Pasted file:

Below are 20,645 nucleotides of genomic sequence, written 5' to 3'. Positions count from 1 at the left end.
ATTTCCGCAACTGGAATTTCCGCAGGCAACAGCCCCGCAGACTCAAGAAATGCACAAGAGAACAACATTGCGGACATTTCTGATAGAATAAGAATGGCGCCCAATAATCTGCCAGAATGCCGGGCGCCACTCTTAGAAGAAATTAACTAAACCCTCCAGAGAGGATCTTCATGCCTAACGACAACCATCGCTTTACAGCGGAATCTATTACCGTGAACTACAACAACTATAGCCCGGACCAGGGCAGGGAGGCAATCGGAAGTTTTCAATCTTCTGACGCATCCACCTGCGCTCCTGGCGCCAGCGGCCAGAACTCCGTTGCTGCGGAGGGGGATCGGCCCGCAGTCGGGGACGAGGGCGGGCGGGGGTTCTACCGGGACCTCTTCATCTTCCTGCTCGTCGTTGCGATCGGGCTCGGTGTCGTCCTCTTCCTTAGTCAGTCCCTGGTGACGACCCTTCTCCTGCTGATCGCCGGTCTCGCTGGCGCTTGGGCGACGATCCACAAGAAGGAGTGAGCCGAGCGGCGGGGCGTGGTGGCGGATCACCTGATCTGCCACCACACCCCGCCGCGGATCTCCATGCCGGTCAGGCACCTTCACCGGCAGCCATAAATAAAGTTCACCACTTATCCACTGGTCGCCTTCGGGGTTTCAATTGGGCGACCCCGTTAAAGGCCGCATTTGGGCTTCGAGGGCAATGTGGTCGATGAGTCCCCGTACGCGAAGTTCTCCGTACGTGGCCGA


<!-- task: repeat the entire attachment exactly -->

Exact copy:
Below are 20,645 nucleotides of genomic sequence, written 5' to 3'. Positions count from 1 at the left end.
ATTTCCGCAACTGGAATTTCCGCAGGCAACAGCCCCGCAGACTCAAGAAATGCACAAGAGAACAACATTGCGGACATTTCTGATAGAATAAGAATGGCGCCCAATAATCTGCCAGAATGCCGGGCGCCACTCTTAGAAGAAATTAACTAAACCCTCCAGAGAGGATCTTCATGCCTAACGACAACCATCGCTTTACAGCGGAATCTATTACCGTGAACTACAACAACTATAGCCCGGACCAGGGCAGGGAGGCAATCGGAAGTTTTCAATCTTCTGACGCATCCACCTGCGCTCCTGGCGCCAGCGGCCAGAACTCCGTTGCTGCGGAGGGGGATCGGCCCGCAGTCGGGGACGAGGGCGGGCGGGGGTTCTACCGGGACCTCTTCATCTTCCTGCTCGTCGTTGCGATCGGGCTCGGTGTCGTCCTCTTCCTTAGTCAGTCCCTGGTGACGACCCTTCTCCTGCTGATCGCCGGTCTCGCTGGCGCTTGGGCGACGATCCACAAGAAGGAGTGAGCCGAGCGGCGGGGCGTGGTGGCGGATCACCTGATCTGCCACCACACCCCGCCGCGGATCTCCATGCCGGTCAGGCACCTTCACCGGCAGCCATAAATAAAGTTCACCACTTATCCACTGGTCGCCTTCGGGGTTTCAATTGGGCGACCCCGTTAAAGGCCGCATTTGGGCTTCGAGGGCAATGTGGTCGATGAGTCCCCGTACGCGAAGTTCTCCGTACGTGGCCGA